The first one is based on the eyesight of the mantis shrimp. This is a beautiful, but strange ocean creature with no real value to humans, beyond the esthetic. This story shows why the world’s odd creatures should be protected, and what might be lost when a species goes extinct.

It seems the mantis shrimp sees the world a bit differently than humans. It has to do with the way his eyes interpret polarizing light. Using this special skill, the mantis shrimp is capable of seeing human cancers. Cool, but how useful is that?

Scientists have built a camera that replicates shrimp vision. Rather than create another $10,000 procedure for insurance to pay, they seem to think it can become a smart phone app. This restores my faith in humanity, to a degree. Part of the article said shrimpie sees neurons. Since I’m a speculative fiction writer, this trips my trigger.

What about an app that goes down the police state path. Check someone out with your camera, and know whether they are a child abuser, rapist, or terrorist. Can you imagine picking your girl up for a date, and having to pass muster for her father under these circumstances? What if dating became more like qualifying for a loan. “Sorry bud, you have a predisposition for osteoporosis. I can’t inflict that on my future children.”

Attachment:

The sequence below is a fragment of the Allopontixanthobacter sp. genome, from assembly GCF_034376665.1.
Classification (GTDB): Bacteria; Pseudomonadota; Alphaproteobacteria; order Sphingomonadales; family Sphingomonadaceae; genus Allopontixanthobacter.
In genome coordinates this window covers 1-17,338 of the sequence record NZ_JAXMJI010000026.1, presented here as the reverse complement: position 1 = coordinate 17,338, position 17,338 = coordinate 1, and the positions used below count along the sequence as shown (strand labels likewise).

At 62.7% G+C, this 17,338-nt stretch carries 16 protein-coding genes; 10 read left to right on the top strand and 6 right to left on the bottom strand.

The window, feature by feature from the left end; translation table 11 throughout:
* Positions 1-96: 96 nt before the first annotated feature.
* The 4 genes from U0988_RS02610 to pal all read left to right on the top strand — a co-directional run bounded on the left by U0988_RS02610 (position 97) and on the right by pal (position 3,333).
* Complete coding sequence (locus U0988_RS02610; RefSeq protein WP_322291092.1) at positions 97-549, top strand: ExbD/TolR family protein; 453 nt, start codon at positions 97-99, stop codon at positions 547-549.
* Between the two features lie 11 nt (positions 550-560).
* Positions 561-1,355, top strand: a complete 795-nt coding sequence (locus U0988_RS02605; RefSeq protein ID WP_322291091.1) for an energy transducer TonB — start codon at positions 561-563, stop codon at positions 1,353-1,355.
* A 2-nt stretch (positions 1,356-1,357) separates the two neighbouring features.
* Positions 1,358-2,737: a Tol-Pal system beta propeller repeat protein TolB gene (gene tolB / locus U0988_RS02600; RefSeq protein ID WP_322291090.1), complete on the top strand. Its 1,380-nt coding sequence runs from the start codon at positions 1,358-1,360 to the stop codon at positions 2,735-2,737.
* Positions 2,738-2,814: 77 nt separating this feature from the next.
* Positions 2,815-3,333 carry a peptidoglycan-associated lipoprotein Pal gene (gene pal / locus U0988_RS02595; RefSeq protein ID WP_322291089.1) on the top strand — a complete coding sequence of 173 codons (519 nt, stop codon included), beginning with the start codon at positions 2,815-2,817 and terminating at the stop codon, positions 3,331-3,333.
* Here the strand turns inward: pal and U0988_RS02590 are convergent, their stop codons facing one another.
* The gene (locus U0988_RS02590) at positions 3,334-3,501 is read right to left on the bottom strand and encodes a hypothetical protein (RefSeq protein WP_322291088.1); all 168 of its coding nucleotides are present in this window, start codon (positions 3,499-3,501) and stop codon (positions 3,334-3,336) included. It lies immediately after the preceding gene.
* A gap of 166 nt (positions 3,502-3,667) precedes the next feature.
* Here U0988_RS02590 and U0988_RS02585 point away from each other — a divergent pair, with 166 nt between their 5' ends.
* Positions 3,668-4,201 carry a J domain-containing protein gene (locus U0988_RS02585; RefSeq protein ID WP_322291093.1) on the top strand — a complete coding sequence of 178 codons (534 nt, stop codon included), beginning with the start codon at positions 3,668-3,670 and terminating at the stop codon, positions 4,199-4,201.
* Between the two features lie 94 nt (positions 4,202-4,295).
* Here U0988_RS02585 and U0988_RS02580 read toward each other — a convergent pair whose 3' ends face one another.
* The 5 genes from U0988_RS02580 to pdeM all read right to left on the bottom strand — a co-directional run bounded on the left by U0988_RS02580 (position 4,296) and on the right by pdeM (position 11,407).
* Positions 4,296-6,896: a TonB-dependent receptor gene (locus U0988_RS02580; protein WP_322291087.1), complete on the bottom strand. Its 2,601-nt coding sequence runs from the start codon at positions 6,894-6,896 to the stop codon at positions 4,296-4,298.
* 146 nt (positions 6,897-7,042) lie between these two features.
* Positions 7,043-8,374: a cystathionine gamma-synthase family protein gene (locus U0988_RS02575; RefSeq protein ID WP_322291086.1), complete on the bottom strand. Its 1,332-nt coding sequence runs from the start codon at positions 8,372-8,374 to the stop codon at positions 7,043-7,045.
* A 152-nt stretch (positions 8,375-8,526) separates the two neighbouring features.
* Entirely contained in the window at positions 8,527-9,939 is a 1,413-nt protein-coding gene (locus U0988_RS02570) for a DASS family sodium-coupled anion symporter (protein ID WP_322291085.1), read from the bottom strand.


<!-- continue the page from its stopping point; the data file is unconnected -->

Read about the mantis shrimp here.

Our next story is something that could add some spice to a science fiction story. In fact, I may redesign this and include it in my current manuscript. Someone has designed, and built, a tiny camera drone. This one can snap around your wrist, like a bracelet. Read the article here, then we’ll speculate.

The design seems to indicate availability to the general public. What might happen if a pervert gets one of these? What if they start clusters of these on a pattern through our malls, schools, and airports? Maybe your amateur girl detective needs one of these to get herself into trouble. Could these cruise our workplaces and watch over our shoulders at every move we make? Maybe your bad guys want these locked in a safety deposit box, only to deploy after closing time. What would you write about these?